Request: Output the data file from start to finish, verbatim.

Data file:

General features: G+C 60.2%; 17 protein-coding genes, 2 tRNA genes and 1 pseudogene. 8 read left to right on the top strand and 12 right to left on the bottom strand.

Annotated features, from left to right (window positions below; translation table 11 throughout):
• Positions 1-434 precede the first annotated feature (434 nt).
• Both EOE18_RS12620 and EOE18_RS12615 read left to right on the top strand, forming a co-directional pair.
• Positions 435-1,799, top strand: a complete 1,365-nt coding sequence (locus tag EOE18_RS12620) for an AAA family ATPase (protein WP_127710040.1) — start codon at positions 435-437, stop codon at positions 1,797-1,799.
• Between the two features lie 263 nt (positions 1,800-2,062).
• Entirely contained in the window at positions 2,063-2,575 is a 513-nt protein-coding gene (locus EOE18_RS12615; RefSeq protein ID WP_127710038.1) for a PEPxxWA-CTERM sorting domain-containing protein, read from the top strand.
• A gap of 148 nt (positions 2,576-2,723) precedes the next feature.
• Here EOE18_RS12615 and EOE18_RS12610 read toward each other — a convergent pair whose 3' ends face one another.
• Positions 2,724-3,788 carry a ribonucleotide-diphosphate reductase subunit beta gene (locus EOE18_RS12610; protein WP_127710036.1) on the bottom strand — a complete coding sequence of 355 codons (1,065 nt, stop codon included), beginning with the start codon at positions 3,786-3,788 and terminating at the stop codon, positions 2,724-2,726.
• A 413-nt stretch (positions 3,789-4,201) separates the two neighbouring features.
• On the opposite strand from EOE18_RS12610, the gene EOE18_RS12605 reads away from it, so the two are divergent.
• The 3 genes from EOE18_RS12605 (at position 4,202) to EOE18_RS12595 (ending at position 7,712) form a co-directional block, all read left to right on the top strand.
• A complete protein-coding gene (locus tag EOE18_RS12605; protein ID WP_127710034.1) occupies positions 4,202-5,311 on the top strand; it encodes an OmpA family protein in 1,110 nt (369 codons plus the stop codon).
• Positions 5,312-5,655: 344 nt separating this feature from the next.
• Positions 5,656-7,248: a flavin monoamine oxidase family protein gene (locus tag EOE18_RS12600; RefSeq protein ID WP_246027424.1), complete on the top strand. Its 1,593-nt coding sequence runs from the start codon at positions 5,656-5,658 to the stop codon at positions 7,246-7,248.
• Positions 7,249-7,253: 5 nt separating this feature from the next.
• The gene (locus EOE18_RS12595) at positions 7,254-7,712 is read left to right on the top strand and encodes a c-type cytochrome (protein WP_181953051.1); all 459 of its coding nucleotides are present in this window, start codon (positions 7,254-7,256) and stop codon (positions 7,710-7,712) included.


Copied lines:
General features: G+C 60.2%; 17 protein-coding genes, 2 tRNA genes and 1 pseudogene. 8 read left to right on the top strand and 12 right to left on the bottom strand.

Annotated features, from left to right (window positions below; translation table 11 throughout):
• Positions 1-434 precede the first annotated feature (434 nt).
• Both EOE18_RS12620 and EOE18_RS12615 read left to right on the top strand, forming a co-directional pair.
• Positions 435-1,799, top strand: a complete 1,365-nt coding sequence (locus tag EOE18_RS12620) for an AAA family ATPase (protein WP_127710040.1) — start codon at positions 435-437, stop codon at positions 1,797-1,799.
• Between the two features lie 263 nt (positions 1,800-2,062).
• Entirely contained in the window at positions 2,063-2,575 is a 513-nt protein-coding gene (locus EOE18_RS12615; RefSeq protein ID WP_127710038.1) for a PEPxxWA-CTERM sorting domain-containing protein, read from the top strand.
• A gap of 148 nt (positions 2,576-2,723) precedes the next feature.
• Here EOE18_RS12615 and EOE18_RS12610 read toward each other — a convergent pair whose 3' ends face one another.
• Positions 2,724-3,788 carry a ribonucleotide-diphosphate reductase subunit beta gene (locus EOE18_RS12610; protein WP_127710036.1) on the bottom strand — a complete coding sequence of 355 codons (1,065 nt, stop codon included), beginning with the start codon at positions 3,786-3,788 and terminating at the stop codon, positions 2,724-2,726.
• A 413-nt stretch (positions 3,789-4,201) separates the two neighbouring features.
• On the opposite strand from EOE18_RS12610, the gene EOE18_RS12605 reads away from it, so the two are divergent.
• The 3 genes from EOE18_RS12605 (at position 4,202) to EOE18_RS12595 (ending at position 7,712) form a co-directional block, all read left to right on the top strand.
• A complete protein-coding gene (locus tag EOE18_RS12605; protein ID WP_127710034.1) occupies positions 4,202-5,311 on the top strand; it encodes an OmpA family protein in 1,110 nt (369 codons plus the stop codon).
• Positions 5,312-5,655: 344 nt separating this feature from the next.
• Positions 5,656-7,248: a flavin monoamine oxidase family protein gene (locus tag EOE18_RS12600; RefSeq protein ID WP_246027424.1), complete on the top strand. Its 1,593-nt coding sequence runs from the start codon at positions 5,656-5,658 to the stop codon at positions 7,246-7,248.
• Positions 7,249-7,253: 5 nt separating this feature from the next.
• The gene (locus EOE18_RS12595) at positions 7,254-7,712 is read left to right on the top strand and encodes a c-type cytochrome (protein WP_181953051.1); all 459 of its coding nucleotides are present in this window, start codon (positions 7,254-7,256) and stop codon (positions 7,710-7,712) included.